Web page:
Houstonian Escaped In Ship Explosion
Seamen Tony Esquivel of Houston was on the cruiser St. Paul when an 8-inch gun turrent(sic) explosion killed 30 of his shipmates on April 21.
But death was very close for Esquivel… only a moment or two away.
Now that the censors have lifted the cloud of secrecy his story can be told. And he told it in a letter to his brother, E. M. Esquivel of 7331 Ave. K.
“Our division was just lucky I guess,” the 23-year-old sailor wrote.
“We had just gotten out of there. It was just a matter of minutes.”
Seaman Esquivel didn’t say where he was at the time of the blast which occurred while the battle-scarred cruiser was shelling the Korean coast; but he continued:
“I was worried at first because I couldn’t find my buddy, Arthur. At the same time he was worried about me. I was really glad to see him out of danger. Will Never Forget
“It was pretty bad, believe me; something that I will never forget. I have seen dead men before, but nothing like what happened here. These guys were burned to death.”
Seaman Esquivel said no one knows how the explosion occurred because, “none of them lived to tell the story.” The sailor attended Edison Junior High School. He enlisted in 1948.
The Houston Press
VOL. 1 NO. 184 HOUSTON, TEXAS, FRIDAY, APRIL 25, 1952
U. S. CRUISER BLAST! 30 DIE
Turret Explodes Off Korea
TOKYO. Saturday, April 26, –(UP)—An explosion in the forward turret of the U.S. heavy cruiser St. Paul killed 30 men Monday while the ship was firing on Communist targets in Korea, the Navy announced today. The explosion was not caused by enemy action. It was the heaviest casualty suffered by any U. S. ship in the Korean war. The previous high casualty list was 26, suffered when the destroyer Walke hit a mine near Wonsan June 12, 1951.
Details were lacking. A Navy spokesman in Tokyo said a powder bag may have caused the fire, leading to a heavy explosion inside the turret. The explosion may have flashed down inside the turret’s armor to kill the men in the upper ammunition handling room. Every man within the vicinity of the explosion was killed, the Navy said. There were no wounded.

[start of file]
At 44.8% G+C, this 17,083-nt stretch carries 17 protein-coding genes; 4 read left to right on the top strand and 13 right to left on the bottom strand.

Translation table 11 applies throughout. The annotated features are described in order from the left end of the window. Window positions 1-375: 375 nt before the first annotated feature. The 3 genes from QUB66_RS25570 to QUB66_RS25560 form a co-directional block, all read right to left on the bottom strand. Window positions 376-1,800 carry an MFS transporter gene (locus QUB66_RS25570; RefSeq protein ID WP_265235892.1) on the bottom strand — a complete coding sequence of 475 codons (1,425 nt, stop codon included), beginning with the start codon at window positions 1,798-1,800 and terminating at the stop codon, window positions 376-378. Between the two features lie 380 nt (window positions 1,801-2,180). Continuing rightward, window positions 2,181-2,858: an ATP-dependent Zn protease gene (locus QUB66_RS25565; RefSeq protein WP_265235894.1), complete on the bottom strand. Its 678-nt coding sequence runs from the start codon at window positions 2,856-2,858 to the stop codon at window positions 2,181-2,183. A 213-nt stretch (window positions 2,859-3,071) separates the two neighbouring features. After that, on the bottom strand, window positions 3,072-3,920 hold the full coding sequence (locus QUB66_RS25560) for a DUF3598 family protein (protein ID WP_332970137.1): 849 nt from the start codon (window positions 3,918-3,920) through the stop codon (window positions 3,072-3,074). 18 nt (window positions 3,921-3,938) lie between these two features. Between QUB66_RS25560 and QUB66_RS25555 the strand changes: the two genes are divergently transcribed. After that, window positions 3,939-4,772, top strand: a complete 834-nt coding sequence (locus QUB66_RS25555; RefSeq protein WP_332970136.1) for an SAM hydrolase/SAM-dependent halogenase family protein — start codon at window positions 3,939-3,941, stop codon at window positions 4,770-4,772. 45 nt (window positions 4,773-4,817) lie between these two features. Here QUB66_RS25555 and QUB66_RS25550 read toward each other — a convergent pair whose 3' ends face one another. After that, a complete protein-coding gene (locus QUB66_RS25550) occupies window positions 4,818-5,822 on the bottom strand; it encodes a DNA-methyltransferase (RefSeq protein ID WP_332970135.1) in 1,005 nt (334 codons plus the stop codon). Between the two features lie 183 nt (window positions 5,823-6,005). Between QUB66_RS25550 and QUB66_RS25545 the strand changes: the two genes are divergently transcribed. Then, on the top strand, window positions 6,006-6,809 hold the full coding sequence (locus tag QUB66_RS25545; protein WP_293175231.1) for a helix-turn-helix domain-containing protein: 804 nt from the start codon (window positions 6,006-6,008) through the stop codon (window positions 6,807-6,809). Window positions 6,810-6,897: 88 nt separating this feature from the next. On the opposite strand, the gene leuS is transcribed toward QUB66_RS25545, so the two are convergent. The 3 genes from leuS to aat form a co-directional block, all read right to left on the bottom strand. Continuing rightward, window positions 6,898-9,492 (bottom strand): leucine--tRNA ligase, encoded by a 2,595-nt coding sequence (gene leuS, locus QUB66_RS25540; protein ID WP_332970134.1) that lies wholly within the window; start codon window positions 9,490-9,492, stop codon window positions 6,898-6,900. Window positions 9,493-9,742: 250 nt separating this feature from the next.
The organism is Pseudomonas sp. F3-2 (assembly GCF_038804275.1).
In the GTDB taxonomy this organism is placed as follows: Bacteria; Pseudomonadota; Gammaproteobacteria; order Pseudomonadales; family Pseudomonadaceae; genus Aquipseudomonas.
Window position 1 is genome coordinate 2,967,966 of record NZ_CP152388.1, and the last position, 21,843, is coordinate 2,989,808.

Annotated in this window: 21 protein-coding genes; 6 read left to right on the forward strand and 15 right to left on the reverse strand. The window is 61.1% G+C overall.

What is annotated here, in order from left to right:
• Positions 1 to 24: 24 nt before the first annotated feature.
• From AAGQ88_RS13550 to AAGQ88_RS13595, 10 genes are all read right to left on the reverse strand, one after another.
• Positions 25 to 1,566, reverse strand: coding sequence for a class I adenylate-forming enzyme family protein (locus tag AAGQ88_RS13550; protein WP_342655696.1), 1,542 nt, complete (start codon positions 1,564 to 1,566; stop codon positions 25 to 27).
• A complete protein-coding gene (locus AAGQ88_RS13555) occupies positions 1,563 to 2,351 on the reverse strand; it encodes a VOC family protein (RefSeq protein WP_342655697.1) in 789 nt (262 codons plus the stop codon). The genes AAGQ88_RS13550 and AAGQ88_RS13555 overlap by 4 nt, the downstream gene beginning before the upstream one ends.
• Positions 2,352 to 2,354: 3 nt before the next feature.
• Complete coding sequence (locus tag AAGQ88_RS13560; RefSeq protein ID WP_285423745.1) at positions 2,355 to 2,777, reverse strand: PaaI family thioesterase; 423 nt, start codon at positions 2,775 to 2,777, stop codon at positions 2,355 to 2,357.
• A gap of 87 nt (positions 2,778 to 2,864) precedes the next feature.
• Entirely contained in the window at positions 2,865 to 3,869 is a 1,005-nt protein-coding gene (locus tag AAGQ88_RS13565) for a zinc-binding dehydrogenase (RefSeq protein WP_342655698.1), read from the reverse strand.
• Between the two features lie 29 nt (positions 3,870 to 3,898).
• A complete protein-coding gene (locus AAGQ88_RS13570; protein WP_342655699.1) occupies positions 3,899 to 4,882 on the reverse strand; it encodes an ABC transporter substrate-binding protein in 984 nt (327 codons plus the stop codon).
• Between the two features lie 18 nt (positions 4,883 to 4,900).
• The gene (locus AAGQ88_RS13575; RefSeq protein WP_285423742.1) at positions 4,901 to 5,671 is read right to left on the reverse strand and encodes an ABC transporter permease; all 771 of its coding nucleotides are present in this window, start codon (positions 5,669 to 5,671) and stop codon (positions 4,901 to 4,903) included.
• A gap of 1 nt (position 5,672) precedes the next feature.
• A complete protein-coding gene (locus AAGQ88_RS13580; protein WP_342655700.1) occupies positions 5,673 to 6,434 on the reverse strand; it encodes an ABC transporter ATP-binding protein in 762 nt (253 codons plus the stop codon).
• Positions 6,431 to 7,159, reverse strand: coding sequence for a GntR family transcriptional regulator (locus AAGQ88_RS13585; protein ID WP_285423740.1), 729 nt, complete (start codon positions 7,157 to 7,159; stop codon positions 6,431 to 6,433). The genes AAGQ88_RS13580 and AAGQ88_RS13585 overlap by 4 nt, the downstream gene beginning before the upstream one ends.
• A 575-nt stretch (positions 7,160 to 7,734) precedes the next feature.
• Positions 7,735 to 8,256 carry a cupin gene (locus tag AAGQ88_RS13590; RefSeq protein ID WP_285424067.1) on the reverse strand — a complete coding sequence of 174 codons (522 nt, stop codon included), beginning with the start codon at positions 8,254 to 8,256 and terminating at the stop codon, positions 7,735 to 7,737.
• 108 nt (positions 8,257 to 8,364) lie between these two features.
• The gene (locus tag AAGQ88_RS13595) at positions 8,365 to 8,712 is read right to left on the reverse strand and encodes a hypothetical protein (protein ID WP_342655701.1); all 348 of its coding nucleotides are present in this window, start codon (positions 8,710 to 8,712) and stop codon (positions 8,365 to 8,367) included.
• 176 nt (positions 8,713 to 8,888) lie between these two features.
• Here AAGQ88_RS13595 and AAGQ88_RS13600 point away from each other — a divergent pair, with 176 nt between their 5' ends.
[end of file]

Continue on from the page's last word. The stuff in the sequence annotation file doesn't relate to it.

(In Washington the Navy said notification of next of kin had been delayed slightly because of the Western Union strike. Notifications were sent by special delivery air mail instead of the customary telegram.)
The St. Paul retired from the action only long enough to put the dead aboard the American hospital ship Haven, which steamed north from Pusan to the scene of the accident, just off Komo, a North Korean coastal town about halfway between the front battle lines and Wosan on the Sea of Japan.
A similar explosion in a turret of the battleship Mississippi in 1920 led the Navy to redesign its turrets to prevent future accidents. Rear Adm. Earl E. Stone, commander of Cruiser Division One, who uses the St. Paul as his flagship, ordered an immediate investigation of the accident.
The St. Paul’s commander, Capt. Roy A. Gano, Falls Church, VA. kept his ship in position and continued action against the Communists. The St. Paul is a 17,400-ton ship of the Baltimore class and is a veteran of World War II. Instead of being put into mothballs as were most of the heavier U.S. ships she continued on active duty on the China station. She is now on her second tour of duty in Korean waters, having arrived back from the States on Nov. 21, 1951. Her wartime complement is 1700 officers and men.